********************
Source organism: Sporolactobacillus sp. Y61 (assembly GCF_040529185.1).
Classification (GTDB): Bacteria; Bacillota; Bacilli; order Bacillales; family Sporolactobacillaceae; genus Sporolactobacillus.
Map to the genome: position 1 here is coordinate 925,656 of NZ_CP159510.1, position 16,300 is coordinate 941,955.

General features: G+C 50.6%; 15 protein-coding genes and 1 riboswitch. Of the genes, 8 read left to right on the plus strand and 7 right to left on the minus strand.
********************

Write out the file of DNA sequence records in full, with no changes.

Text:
Source organism: Sporolactobacillus sp. Y61 (assembly GCF_040529185.1).
Classification (GTDB): Bacteria; Bacillota; Bacilli; order Bacillales; family Sporolactobacillaceae; genus Sporolactobacillus.
Map to the genome: position 1 here is coordinate 925,656 of NZ_CP159510.1, position 16,300 is coordinate 941,955.

General features: G+C 50.6%; 15 protein-coding genes and 1 riboswitch. Of the genes, 8 read left to right on the plus strand and 7 right to left on the minus strand.